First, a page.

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Shortly after acquiring the manufacturing rights to the petrol engines Sir Robert was at the Bath and West Agricultural Show.

Where he was heard complaining that “Charles was going to ruin the company with these infernal combustion engines”.

After George Lister died in 1870, his company was run by Robert’s brother-in-law William and his two youngest brothers.

They developed the cloth manufacturing equipment range, and developed an electric light and power company, which for demonstration purposes brought electric lighting to Dursley.

Mr Southwell explained his was taking the designs to Petters to discuss manufacturing.

Charles, never one to miss an opportunity, persuaded Mr Southwell that the engines would be better manufactured and developed by Listers.

Developing foreign competition meant that the manufacturing of milk churns and barrels ceased, and the over supply of second-hand ex-military engines and lighting sets reduced the company’s profit considerably.

Because the main focus of RA Lister was on agriculture, the electric division was sold in 1907 to form the Mawdsley Company. Listers had redesigned Pedersen’s cream separator, expanded its lines of sheep shearing machinery, was producing milk churns and wood barrels for butter, and from the off-cuts developed a successful line of wood-based garden furniture.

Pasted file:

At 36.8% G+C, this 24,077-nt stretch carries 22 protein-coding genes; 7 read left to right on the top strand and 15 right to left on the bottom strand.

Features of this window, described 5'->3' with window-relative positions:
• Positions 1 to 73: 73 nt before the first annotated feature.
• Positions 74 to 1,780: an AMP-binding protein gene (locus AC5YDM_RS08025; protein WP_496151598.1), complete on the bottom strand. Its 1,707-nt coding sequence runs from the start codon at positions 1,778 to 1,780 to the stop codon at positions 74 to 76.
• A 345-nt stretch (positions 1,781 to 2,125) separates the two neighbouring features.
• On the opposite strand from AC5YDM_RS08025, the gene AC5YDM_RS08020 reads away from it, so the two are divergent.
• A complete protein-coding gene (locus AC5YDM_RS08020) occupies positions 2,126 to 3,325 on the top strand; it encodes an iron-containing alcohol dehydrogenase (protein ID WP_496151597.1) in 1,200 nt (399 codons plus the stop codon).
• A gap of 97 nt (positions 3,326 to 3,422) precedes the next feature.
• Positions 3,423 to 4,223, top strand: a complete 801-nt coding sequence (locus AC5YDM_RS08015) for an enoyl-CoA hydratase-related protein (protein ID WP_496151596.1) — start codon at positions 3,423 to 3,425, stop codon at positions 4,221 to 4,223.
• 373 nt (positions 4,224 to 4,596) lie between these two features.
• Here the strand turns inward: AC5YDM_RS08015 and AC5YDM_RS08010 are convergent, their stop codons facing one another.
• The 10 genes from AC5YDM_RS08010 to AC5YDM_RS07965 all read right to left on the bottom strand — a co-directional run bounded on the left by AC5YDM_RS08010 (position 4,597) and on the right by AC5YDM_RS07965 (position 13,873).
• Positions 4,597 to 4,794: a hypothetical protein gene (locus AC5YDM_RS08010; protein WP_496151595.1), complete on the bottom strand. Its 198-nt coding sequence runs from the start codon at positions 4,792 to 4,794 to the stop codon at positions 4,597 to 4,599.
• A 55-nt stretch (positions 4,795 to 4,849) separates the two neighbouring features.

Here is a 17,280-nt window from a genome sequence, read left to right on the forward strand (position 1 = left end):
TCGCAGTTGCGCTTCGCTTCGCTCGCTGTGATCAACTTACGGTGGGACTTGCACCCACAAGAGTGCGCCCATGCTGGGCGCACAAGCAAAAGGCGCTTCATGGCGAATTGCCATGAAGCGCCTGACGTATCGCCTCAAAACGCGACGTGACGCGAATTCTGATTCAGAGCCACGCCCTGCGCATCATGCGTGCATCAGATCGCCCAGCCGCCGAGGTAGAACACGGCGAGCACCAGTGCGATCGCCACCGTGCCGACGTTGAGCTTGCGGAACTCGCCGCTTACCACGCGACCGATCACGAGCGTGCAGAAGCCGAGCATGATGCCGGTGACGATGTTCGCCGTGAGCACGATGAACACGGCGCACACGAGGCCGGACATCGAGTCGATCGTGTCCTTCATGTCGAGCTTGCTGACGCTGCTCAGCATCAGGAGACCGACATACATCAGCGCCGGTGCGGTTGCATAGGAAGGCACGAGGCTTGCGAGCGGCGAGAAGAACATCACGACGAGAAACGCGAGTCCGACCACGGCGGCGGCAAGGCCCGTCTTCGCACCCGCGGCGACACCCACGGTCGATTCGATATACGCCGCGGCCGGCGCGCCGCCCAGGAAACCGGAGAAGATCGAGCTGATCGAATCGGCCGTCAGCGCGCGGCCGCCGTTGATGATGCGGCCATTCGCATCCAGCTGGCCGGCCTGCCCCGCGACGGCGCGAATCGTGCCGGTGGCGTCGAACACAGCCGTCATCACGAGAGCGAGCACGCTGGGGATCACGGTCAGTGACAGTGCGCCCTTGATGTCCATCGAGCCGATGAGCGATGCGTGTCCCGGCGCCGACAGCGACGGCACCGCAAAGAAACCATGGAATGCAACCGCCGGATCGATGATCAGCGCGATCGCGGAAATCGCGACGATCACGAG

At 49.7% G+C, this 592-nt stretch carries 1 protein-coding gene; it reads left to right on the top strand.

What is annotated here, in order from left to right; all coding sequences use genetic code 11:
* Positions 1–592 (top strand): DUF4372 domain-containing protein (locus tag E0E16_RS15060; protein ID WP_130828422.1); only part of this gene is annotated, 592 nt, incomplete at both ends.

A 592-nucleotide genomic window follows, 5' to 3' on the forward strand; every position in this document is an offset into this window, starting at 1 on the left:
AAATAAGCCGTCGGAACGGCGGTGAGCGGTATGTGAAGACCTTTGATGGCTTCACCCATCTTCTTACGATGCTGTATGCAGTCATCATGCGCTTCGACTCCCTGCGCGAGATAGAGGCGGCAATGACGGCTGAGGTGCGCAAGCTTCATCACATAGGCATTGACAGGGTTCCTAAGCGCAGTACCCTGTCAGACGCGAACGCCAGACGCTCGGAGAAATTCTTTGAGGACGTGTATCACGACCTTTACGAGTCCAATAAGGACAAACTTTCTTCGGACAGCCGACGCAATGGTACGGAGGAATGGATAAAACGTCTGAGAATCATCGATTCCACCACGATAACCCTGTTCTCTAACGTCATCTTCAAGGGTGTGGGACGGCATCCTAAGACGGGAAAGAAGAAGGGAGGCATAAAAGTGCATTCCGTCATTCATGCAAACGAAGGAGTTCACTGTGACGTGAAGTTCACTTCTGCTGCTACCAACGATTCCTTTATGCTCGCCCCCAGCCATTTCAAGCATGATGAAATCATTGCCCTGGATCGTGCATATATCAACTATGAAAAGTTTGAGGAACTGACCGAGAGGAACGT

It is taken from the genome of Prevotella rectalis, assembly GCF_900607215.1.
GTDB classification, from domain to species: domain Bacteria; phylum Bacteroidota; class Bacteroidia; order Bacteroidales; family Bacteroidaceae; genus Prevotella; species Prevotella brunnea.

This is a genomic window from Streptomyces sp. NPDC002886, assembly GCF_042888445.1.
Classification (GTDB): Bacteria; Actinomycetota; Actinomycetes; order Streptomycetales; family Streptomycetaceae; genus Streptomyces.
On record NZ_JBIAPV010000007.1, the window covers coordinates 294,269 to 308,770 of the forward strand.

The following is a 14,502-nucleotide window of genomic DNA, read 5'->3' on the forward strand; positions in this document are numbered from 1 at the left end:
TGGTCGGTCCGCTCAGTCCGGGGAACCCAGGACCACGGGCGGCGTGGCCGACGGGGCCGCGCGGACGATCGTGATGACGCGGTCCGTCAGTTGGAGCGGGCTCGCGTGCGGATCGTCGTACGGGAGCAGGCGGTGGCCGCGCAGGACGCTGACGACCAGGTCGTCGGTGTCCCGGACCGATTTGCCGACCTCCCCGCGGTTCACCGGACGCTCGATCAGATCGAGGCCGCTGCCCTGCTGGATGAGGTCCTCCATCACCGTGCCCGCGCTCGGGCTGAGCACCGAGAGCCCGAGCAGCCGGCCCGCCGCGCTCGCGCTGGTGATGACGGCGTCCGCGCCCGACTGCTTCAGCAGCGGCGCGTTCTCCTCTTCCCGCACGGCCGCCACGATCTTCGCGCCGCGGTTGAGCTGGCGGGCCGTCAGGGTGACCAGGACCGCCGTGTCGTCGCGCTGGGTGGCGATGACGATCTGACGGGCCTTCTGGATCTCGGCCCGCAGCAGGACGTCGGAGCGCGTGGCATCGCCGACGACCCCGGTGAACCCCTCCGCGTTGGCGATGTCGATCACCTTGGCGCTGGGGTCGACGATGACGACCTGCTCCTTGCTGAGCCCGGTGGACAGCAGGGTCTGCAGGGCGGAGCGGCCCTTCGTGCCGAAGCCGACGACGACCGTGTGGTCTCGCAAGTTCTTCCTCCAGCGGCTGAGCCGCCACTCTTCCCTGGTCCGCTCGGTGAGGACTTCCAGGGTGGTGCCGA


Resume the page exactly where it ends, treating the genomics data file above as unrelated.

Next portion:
During World War I, the factory was focused solely on War Department production, producing petrol engines, lighting sets and munitions.

Many of the men left for the front, meaning that a large portion of the workforce was female. Charles Ashton Lister managed the company’s business in North America and was based in Canada.

During World War II, this became a lead shadow factory producing electric motors and dynamos for various military purposes, and included a top secret section which produced components for the Alan Turing designed Bombe computer which cracked the Nazi Germany Enigma machine coded messages. Until this point, Lister’s range of machinery had been designed to be powered by a drive belt, which itself relied on either water, steam or horse-drawn power to drive it. for their design of petrol-driven engines (derived from the design of a range of imported engines made by the U. based Stover Manufacturing and Engine Company), allowing Listers to offer portable and independently powered farm machinery.

In 1909 the company acquired manufacturing rights from the London-based firm of F. The acquisition of the petrol driven engines, referred to by Sir Robert Aston Lister as the infernal combustion engine, was a matter of pure chance.

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